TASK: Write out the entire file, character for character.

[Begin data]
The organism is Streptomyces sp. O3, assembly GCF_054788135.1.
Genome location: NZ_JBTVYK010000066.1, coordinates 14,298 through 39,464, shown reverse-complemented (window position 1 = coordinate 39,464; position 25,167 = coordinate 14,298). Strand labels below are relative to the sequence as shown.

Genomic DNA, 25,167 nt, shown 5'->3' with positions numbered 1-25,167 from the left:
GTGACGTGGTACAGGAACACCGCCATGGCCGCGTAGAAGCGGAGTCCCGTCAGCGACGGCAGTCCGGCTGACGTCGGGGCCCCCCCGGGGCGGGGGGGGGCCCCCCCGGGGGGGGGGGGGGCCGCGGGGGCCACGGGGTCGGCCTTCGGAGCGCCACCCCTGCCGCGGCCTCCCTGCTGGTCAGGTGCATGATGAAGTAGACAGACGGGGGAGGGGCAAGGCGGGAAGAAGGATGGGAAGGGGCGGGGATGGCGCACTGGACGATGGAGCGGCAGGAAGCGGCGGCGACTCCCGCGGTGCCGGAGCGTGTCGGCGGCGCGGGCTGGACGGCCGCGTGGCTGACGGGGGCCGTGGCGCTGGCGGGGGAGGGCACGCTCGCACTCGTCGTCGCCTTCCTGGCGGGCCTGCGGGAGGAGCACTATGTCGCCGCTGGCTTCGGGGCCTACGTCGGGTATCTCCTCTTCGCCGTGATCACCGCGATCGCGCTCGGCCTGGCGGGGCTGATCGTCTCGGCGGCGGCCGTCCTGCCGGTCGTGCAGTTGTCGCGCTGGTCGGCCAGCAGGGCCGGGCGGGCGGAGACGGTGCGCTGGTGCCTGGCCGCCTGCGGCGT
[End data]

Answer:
The organism is Streptomyces sp. O3, assembly GCF_054788135.1.
Genome location: NZ_JBTVYK010000066.1, coordinates 14,298 through 39,464, shown reverse-complemented (window position 1 = coordinate 39,464; position 25,167 = coordinate 14,298). Strand labels below are relative to the sequence as shown.

Genomic DNA, 25,167 nt, shown 5'->3' with positions numbered 1-25,167 from the left:
GTGACGTGGTACAGGAACACCGCCATGGCCGCGTAGAAGCGGAGTCCCGTCAGCGACGGCAGTCCGGCTGACGTCGGGGCCCCCCCGGGGCGGGGGGGGGCCCCCCCGGGGGGGGGGGGGGCCGCGGGGGCCACGGGGTCGGCCTTCGGAGCGCCACCCCTGCCGCGGCCTCCCTGCTGGTCAGGTGCATGATGAAGTAGACAGACGGGGGAGGGGCAAGGCGGGAAGAAGGATGGGAAGGGGCGGGGATGGCGCACTGGACGATGGAGCGGCAGGAAGCGGCGGCGACTCCCGCGGTGCCGGAGCGTGTCGGCGGCGCGGGCTGGACGGCCGCGTGGCTGACGGGGGCCGTGGCGCTGGCGGGGGAGGGCACGCTCGCACTCGTCGTCGCCTTCCTGGCGGGCCTGCGGGAGGAGCACTATGTCGCCGCTGGCTTCGGGGCCTACGTCGGGTATCTCCTCTTCGCCGTGATCACCGCGATCGCGCTCGGCCTGGCGGGGCTGATCGTCTCGGCGGCGGCCGTCCTGCCGGTCGTGCAGTTGTCGCGCTGGTCGGCCAGCAGGGCCGGGCGGGCGGAGACGGTGCGCTGGTGCCTGGCCGCCTGCGGCGT